In Barbara Kingsolver's Prodigal Summer
the characters are intimately connected to the countryside that they inhabit and are seen as an integral part of the flora and fauna of the novel's setting--the Appalachian Mountains, in Alabama. The novel teems with life; everything is a-buzz with reproductive hormones--animals, plants and people alike. Up in the mountains nature is getting down to the business of keeping itself going, and the novel's characters are also consciously or instinctively caught up with procreation.
Deanna Wolfe, a reclusive wildlife biologist, wanders the mountain trails and watches a den of coyotes, while becoming involved with a young hunter; Lusa Maluf Landowski, who loves moths, finds herself mourning her farmer husband, surrounded by his relations and their children. Even those past child-bearing age, like grumpy old Garnett and his feisty neighbour Nannie wrangle over pesticides and weeds, and then succumb to love. All around them flowers bloom and trees blossom. It is a beautifully observed novel, reminiscent of the work of Annie Dillard and Rachel Carson. Deanna says: "So much detail goes unnoticed in the world" but Kingsolver has used her biologist eye to see even the smallest thing. Pulsing fire flies, the powdery scales on a moth's body, cub coyotes playing like swimming dolphins are caught in her gaze. The characters in thrall to their hormones and their hearts are regarded with the same attention.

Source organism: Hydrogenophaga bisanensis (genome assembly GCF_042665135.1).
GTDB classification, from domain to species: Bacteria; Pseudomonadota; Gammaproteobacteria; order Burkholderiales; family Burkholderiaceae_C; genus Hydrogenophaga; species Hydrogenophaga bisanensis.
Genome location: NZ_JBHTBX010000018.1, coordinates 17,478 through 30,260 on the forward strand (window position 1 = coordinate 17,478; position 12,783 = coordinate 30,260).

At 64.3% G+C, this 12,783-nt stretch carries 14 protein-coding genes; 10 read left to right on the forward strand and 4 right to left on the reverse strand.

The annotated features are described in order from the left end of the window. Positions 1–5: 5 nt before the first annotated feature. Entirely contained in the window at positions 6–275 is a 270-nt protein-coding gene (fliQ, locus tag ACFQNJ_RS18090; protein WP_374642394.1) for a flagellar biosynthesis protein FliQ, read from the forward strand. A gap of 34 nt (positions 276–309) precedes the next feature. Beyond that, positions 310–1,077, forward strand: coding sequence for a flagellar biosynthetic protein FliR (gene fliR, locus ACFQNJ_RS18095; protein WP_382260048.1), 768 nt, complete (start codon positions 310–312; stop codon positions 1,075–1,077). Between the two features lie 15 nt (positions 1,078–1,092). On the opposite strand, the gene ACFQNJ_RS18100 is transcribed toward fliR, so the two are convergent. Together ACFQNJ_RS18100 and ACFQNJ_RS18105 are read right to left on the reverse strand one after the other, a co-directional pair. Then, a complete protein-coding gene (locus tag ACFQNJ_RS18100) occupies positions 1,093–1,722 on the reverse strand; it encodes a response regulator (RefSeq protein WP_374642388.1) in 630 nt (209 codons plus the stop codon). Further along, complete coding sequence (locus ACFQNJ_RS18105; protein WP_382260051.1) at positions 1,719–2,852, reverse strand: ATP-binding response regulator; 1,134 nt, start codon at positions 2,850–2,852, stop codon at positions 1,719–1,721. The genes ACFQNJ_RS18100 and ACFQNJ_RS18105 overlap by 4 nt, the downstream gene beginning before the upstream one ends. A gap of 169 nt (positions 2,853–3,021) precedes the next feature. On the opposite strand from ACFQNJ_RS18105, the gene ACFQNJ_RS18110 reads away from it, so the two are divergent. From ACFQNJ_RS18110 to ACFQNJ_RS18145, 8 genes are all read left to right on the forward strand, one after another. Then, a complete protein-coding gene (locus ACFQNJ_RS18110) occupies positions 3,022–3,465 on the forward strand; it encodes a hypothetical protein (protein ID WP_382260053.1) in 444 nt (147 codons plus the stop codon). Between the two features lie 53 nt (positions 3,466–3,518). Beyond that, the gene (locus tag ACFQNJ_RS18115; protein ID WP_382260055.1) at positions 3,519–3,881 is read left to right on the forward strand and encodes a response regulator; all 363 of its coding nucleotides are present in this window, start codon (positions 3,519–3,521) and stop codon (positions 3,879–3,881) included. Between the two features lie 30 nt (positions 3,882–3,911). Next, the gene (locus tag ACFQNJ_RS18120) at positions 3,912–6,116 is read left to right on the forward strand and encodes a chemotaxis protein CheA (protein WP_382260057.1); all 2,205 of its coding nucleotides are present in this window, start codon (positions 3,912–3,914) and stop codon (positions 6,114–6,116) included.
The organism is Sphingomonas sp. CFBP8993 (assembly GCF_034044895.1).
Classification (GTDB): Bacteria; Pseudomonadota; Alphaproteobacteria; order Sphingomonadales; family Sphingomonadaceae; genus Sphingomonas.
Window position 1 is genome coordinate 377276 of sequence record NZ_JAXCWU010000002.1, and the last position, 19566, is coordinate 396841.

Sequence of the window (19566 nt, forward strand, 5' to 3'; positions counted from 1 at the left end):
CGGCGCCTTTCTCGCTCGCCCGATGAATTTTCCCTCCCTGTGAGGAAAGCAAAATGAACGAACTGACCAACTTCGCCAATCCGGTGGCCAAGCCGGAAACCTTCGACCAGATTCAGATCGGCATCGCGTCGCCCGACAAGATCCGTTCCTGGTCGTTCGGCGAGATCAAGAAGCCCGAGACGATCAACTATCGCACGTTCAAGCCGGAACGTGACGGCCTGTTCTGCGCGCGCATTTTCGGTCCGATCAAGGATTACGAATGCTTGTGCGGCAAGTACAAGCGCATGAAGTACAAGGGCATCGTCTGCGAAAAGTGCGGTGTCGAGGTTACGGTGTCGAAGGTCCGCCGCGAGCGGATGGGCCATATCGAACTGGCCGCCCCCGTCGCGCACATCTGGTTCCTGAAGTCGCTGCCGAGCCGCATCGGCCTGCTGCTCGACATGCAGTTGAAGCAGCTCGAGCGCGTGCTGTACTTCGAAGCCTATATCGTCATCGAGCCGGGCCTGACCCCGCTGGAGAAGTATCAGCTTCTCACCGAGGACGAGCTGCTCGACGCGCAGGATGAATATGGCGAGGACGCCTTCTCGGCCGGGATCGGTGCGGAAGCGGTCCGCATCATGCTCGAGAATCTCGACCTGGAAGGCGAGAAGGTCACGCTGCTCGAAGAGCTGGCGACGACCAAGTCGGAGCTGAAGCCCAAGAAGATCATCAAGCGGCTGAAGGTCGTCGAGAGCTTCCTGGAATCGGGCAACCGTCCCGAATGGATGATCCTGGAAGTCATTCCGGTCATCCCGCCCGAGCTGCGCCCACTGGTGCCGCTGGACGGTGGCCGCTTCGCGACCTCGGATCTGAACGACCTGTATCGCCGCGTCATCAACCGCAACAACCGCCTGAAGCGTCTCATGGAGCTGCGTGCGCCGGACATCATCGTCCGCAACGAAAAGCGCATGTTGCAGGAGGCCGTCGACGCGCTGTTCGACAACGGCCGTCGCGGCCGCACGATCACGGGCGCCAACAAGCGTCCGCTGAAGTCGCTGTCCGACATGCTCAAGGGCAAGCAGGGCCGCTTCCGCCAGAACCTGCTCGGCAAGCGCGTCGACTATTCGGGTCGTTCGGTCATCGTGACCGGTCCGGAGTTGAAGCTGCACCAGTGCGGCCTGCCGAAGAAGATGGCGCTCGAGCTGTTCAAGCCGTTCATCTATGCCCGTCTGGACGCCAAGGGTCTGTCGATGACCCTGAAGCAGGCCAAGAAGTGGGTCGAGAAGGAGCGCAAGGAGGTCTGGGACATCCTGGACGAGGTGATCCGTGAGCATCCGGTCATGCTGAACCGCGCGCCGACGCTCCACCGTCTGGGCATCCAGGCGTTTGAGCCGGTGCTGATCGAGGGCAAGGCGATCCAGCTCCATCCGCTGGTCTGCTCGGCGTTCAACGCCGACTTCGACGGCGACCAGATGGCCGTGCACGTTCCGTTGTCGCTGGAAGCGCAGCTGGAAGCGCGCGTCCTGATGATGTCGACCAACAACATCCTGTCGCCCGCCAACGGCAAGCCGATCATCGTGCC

Prodigal Summer is a hugely involving novel, written with a graceful compassion for all living things and their vital interactions with each other, making it a joy to read. Kingsolver's previous novels include The Poisonwood Bible, The Bean Trees and Pigs in Heaven. --Eithne Farry
--This text refers to an out of print or unavailable edition of this title.
"'(Barbara Kingsolver's)...marvellously subtle and compelling tale of a southern Appalachian farming community in tense interplay with the wilderness on its doorstep, contains a deft parable of humankind's place in nature. Prodigal Summer is a rich and compulsive read. Its acute and sensuous observation of the natural world reveals an unexpected beauty, as it traces human love in the flight of a luna moth.' Guardian"